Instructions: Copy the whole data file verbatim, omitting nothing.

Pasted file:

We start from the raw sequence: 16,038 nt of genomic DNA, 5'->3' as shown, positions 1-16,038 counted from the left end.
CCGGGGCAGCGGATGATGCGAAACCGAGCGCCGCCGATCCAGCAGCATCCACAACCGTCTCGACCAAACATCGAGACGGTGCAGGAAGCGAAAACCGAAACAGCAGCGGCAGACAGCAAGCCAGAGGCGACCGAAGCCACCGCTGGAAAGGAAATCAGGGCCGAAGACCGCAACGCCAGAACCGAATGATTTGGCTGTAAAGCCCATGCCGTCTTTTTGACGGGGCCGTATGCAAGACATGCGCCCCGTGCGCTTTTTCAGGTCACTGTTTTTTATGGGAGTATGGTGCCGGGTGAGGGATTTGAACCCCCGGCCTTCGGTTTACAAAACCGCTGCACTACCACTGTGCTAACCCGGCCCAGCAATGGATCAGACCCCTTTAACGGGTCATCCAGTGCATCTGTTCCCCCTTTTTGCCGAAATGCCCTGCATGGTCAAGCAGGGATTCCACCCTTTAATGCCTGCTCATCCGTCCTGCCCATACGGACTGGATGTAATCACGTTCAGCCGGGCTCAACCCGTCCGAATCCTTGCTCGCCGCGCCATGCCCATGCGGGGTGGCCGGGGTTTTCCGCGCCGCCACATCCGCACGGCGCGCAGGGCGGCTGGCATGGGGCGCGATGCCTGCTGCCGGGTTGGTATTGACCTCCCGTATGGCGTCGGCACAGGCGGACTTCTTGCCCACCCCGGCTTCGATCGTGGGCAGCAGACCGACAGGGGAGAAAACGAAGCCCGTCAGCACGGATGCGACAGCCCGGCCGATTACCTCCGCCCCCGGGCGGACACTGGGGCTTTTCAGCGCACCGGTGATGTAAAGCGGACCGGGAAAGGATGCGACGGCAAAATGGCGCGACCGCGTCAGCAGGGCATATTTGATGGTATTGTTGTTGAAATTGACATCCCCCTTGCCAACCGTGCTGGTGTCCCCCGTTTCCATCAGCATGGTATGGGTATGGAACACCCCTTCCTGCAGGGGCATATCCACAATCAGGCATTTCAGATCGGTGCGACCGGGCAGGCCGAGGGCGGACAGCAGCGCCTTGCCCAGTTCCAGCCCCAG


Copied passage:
We start from the raw sequence: 16,038 nt of genomic DNA, 5'->3' as shown, positions 1-16,038 counted from the left end.
CCGGGGCAGCGGATGATGCGAAACCGAGCGCCGCCGATCCAGCAGCATCCACAACCGTCTCGACCAAACATCGAGACGGTGCAGGAAGCGAAAACCGAAACAGCAGCGGCAGACAGCAAGCCAGAGGCGACCGAAGCCACCGCTGGAAAGGAAATCAGGGCCGAAGACCGCAACGCCAGAACCGAATGATTTGGCTGTAAAGCCCATGCCGTCTTTTTGACGGGGCCGTATGCAAGACATGCGCCCCGTGCGCTTTTTCAGGTCACTGTTTTTTATGGGAGTATGGTGCCGGGTGAGGGATTTGAACCCCCGGCCTTCGGTTTACAAAACCGCTGCACTACCACTGTGCTAACCCGGCCCAGCAATGGATCAGACCCCTTTAACGGGTCATCCAGTGCATCTGTTCCCCCTTTTTGCCGAAATGCCCTGCATGGTCAAGCAGGGATTCCACCCTTTAATGCCTGCTCATCCGTCCTGCCCATACGGACTGGATGTAATCACGTTCAGCCGGGCTCAACCCGTCCGAATCCTTGCTCGCCGCGCCATGCCCATGCGGGGTGGCCGGGGTTTTCCGCGCCGCCACATCCGCACGGCGCGCAGGGCGGCTGGCATGGGGCGCGATGCCTGCTGCCGGGTTGGTATTGACCTCCCGTATGGCGTCGGCACAGGCGGACTTCTTGCCCACCCCGGCTTCGATCGTGGGCAGCAGACCGACAGGGGAGAAAACGAAGCCCGTCAGCACGGATGCGACAGCCCGGCCGATTACCTCCGCCCCCGGGCGGACACTGGGGCTTTTCAGCGCACCGGTGATGTAAAGCGGACCGGGAAAGGATGCGACGGCAAAATGGCGCGACCGCGTCAGCAGGGCATATTTGATGGTATTGTTGTTGAAATTGACATCCCCCTTGCCAACCGTGCTGGTGTCCCCCGTTTCCATCAGCATGGTATGGGTATGGAACACCCCTTCCTGCAGGGGCATATCCACAATCAGGCATTTCAGATCGGTGCGACCGGGCAGGCCGAGGGCGGACAGCAGCGCCTTGCCCAGTTCCAGCCCCAG